Tuesday, May 8, 2012

Madeleine and the Mad Cow

Sacred Cow, Mad Cow: A History of Food Fears
Madeleine Ferrières
Columbia University Press
ISBN: 0231131925
I haven't had much time to read lately (or post on the blog, for that matter), but if you're curious about what kind of book I keep on the nightstand (and who isn't?) this is it. Yes, I know I'm a geek.

The really cool thing about this book (so far) is that in just the first two chapters, Madeleine Ferrières manages to completely destroy the Moldy Meat Myth. She does this not through menus or recipes, nor through logic or reasoning. Instead she references several surviving medieval laws and charters.

Some of these laws explicitly forbid the sale of spoiled meat. Others establish an inspection process that rivals that of the USDA. However the laws that most effectively debunk the myth are those that prohibit the sale of meat that was slaughtered the previous day.

So here's a brief recap of medieval meat consumption:
  1. On average, urban residents ate three to five pounds of meat each week.
  2. Butchers were forbidden to sell day-old meat for human consumption.
  3. Livestock was brought into the town alive.
  4. Livestock and butchered meat were both inspected for wholesomeness.
  5. Butchers were forbidden to sell cooked meat, and cooks were forbidden to slaughter livestock.
  6. Meat was a lot cheaper than spices.
So, as the myth would have it, butchers would bring in the huge quantity of livestock needed, butcher it all right away, let it sit around for days, hide it from the inspectors, sell it illegally, and hope that the spice merchants can convince the customers to use £10 worth of spices on a 2p piece of meat.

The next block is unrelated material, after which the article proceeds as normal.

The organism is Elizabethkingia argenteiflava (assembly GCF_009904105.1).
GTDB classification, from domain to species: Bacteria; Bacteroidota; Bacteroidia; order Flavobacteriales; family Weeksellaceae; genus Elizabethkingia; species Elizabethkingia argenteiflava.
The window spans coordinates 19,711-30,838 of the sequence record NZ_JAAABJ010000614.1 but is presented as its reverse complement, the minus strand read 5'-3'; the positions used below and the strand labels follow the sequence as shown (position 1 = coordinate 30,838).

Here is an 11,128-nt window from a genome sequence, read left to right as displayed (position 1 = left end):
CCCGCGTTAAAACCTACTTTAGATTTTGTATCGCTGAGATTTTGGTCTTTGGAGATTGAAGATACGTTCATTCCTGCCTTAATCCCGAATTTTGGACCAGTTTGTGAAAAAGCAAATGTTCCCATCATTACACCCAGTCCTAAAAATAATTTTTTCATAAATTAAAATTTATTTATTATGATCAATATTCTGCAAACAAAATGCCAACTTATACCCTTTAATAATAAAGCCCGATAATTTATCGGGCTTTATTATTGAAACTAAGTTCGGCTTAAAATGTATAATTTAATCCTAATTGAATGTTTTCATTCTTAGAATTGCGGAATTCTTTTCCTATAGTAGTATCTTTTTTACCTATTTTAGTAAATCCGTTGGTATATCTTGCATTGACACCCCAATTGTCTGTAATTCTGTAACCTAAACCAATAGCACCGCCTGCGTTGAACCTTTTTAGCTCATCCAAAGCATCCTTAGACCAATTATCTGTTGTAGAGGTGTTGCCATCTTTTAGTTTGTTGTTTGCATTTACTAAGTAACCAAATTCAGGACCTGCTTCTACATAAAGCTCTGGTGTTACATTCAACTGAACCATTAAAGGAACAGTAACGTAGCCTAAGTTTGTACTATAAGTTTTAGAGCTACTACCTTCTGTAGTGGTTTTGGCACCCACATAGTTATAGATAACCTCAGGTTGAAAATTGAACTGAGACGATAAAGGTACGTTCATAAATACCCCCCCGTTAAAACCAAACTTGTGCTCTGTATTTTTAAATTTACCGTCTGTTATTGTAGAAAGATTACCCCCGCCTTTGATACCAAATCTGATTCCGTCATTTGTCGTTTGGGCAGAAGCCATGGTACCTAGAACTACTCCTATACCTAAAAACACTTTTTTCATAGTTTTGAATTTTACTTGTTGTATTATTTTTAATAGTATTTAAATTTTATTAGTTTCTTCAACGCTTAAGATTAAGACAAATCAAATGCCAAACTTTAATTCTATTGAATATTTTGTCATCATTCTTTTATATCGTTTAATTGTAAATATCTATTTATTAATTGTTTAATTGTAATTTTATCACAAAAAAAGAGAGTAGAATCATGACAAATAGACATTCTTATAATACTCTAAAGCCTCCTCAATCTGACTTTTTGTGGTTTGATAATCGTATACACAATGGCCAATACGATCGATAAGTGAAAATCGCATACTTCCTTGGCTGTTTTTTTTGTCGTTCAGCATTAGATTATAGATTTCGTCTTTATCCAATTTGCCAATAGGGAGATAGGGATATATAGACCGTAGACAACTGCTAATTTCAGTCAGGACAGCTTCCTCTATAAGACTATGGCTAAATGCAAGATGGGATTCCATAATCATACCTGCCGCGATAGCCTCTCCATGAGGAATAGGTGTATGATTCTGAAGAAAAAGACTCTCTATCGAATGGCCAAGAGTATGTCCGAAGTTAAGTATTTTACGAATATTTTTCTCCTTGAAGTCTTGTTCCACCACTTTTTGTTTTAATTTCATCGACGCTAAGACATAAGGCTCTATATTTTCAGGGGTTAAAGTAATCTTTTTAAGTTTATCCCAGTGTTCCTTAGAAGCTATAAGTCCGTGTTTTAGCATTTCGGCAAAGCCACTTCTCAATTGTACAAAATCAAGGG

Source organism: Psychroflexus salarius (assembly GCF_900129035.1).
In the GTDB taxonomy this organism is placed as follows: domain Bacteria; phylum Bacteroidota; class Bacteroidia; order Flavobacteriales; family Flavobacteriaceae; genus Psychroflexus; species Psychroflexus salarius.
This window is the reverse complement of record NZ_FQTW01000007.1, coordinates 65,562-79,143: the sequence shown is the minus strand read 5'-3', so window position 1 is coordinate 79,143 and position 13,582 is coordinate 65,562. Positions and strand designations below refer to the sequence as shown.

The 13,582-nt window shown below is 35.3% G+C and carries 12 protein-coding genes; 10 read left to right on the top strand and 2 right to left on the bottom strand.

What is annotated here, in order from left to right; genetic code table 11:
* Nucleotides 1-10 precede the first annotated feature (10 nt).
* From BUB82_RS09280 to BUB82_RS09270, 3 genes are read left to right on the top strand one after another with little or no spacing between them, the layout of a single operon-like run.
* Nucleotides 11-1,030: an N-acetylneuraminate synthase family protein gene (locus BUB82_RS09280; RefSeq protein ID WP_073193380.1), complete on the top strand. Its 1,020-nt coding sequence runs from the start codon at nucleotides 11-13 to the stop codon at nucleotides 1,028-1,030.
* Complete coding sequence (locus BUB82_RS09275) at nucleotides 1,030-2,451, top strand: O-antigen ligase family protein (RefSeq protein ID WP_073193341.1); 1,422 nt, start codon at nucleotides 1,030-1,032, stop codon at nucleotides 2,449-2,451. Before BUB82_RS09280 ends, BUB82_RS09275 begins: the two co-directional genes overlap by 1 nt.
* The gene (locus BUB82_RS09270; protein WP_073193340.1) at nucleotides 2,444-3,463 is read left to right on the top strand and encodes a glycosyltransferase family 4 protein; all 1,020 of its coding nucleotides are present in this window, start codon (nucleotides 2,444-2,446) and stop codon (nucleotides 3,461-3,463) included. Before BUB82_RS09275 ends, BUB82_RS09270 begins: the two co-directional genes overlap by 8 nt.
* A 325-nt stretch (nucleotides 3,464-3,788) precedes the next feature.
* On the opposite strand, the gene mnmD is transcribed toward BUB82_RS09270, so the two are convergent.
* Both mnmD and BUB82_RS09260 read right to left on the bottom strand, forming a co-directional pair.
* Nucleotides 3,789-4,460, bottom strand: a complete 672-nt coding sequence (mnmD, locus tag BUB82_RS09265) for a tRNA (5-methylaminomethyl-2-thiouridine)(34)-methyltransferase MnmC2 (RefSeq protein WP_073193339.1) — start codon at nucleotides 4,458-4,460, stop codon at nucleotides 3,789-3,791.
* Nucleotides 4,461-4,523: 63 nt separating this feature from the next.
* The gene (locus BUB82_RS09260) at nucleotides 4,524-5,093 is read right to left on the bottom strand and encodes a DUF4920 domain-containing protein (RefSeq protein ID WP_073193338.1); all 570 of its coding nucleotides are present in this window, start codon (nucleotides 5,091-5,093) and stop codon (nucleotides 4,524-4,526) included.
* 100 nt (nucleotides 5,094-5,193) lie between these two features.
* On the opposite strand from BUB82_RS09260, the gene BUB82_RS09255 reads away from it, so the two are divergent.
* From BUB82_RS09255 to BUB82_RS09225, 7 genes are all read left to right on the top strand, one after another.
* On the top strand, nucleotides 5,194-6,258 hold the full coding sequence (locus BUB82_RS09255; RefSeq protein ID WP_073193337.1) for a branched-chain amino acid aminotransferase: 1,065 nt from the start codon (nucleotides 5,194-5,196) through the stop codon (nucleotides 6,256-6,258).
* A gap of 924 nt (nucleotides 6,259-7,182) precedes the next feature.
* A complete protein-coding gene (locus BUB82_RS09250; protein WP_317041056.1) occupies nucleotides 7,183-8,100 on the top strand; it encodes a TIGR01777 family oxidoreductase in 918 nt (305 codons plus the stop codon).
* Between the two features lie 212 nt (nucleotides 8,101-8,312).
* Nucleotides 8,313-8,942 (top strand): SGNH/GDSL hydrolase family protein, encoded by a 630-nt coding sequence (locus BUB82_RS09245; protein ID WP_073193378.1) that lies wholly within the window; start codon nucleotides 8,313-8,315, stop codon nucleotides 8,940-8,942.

Yeah, sure.

Tuesday, May 1, 2012

La Maison Rustique - May

From: L'agriculture et maison rustique, Charles Estienne (Rouen, 1658).

The works that the laborer should do for each month of the year.

(Chapter 10)



In May water the newly planted trees, shear the sheep, refill the wines, amass great quantities of butter, and make strong cheese, castrate the calf, begin to take care of the honey bees, and silk worms, which will increase in number.

Weed the wheat, and hoe the vines for the second time, your shoes on the neighboring ground, so that the heat does not offend them, while clearing all the branches and overgrowth which have no fruit.

Clear the unnecessary twigs from the trees, graft the olive trees that need buds grafted and covered.